Long before the hour at which the procession was to start from the City Hall, spectators began to congregate along the route.

In St Stephen’s Green, where the last parties of mourners were to join the cortege, were many people as early as 1 o’clock. The windows of many houses too were filled with quiet watchers.

The funeral came into College Green about 3 o’clock, headed by a body of Volunteers with the St. James’s Band.

To describe its passing this historic point is to describe the even tenour of its way to Glasnevin Cemetery.

There was no rise or fall of grief in the procession.

The slow music of the bands sounded forth.

The green-clad Volunteers, with arms reversed, paced slowly to its strains company after company.

Apart from the great number of Volunteers, the procession was remarkably long, taking three-quarters of an hour to pass any point.

Although it was little varied in its parts, the spectators’ quiet interest did not wane while it was going by.

It was nearing 6 o’clock when the hearse passed through the main gates of Glasnevin Cemetery.

There was much delay, with companies of Volunteers took up their positions inside and the procession meanwhile was stopped on the Prospect Road whither it had arrived via North Frederick Street, Blessington Street, Berkeley Road and Phibsborough Road, this portion of the route being lined with crowds of spectators.

In North Frederick Street the windows of the Hibernian Hall, the headquarters of the AOH (Irish-American Alliance) were draped in black and American and Irish flags were prominently displayed.

The avenue leading to the mortuary chapel was lined by detachments of Volunteers.

The prayers in the chapel were said by the Rev D Byrne, chaplain. Several priests then accompanied the coffin to the grave, which is situated just beyond the eastern fringe of the O’Connell circle, close to the graves of two other prominent Fenians, John O’Leary and James Stephens.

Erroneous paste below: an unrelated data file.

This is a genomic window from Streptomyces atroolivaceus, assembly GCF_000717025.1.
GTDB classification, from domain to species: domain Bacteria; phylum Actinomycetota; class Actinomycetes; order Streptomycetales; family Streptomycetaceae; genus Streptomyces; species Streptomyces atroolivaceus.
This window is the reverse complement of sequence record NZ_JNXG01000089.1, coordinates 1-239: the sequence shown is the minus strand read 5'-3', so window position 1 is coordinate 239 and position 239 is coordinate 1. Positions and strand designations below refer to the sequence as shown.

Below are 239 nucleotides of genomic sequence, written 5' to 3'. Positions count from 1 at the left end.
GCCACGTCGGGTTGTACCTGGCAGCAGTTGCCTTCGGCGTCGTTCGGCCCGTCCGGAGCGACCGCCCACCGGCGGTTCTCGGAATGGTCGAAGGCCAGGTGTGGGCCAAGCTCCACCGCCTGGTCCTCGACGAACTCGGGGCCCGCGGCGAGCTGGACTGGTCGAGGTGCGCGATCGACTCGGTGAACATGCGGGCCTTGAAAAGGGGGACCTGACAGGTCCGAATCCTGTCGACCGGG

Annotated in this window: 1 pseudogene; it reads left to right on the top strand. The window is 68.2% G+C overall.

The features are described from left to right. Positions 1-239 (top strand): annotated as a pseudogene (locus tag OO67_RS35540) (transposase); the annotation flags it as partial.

The burial service was recited in Irish by the Rev Fr O’Flanagan Sligo.

Mr PH Pearse delivered a panegyric on O’Donovan Rossa. He said that he spoke on behalf of a new generation that had been re-baptised in the Fenian faith and had accepted the responsibility of carrying out the Fenian Programme. (Hear, hear.)

He proposed that by the grave of that unrepentant Fenian they should renew their baptismal vows. (Hear, hear.)

Deliberately they avowed themselves, as O’Donovan avowed himself in the dock, Irishmen of one allegiance only.

The Irish Volunteers and others associated with them in the day’s task and duty were bound together henceforth in brotherly union for the achievement of the freedom of Ireland. (Hear hear.)

They knew only one definition of freedom; it was the definition of Tone, Mitchell and Rossa.

In a closer spiritual communion with Rossa, and with those who suffered with him in English prisons, and with their own comrades of the present day who were now suffering in English prisons, they around Rossa’s grave pledged to Ireland their love and to English rule in Ireland their hate. (Applause).

Their foes were strong, wise and wary, but still they could not undo the miracles of God who ripened in the hearts of young men these seeds sown by the young men of a former generation.

The seeds sown by the young men of ‘65 and ‘67 were coming to their miraculous ripening today.

Rulers and defenders of realms had need to be wary if they would guard against such processes.

The defenders of this realm had worked well in secret and in the open.

They thought that they had pacified Ireland, and purchased half of them and intimidated the other half.

They thought that they had foreseen everything, but the fools had left to them their Fenian dead and while Ireland held those graves Ireland unfree would never be at peace. (Applause.)

A firing party then fired a volley, the Last Post was sounded and wreaths were laid on the grave.

It is estimated that at least five thousand rifles were carried in the procession, and that at least seven thousand of the processionists were healthy young men of military age.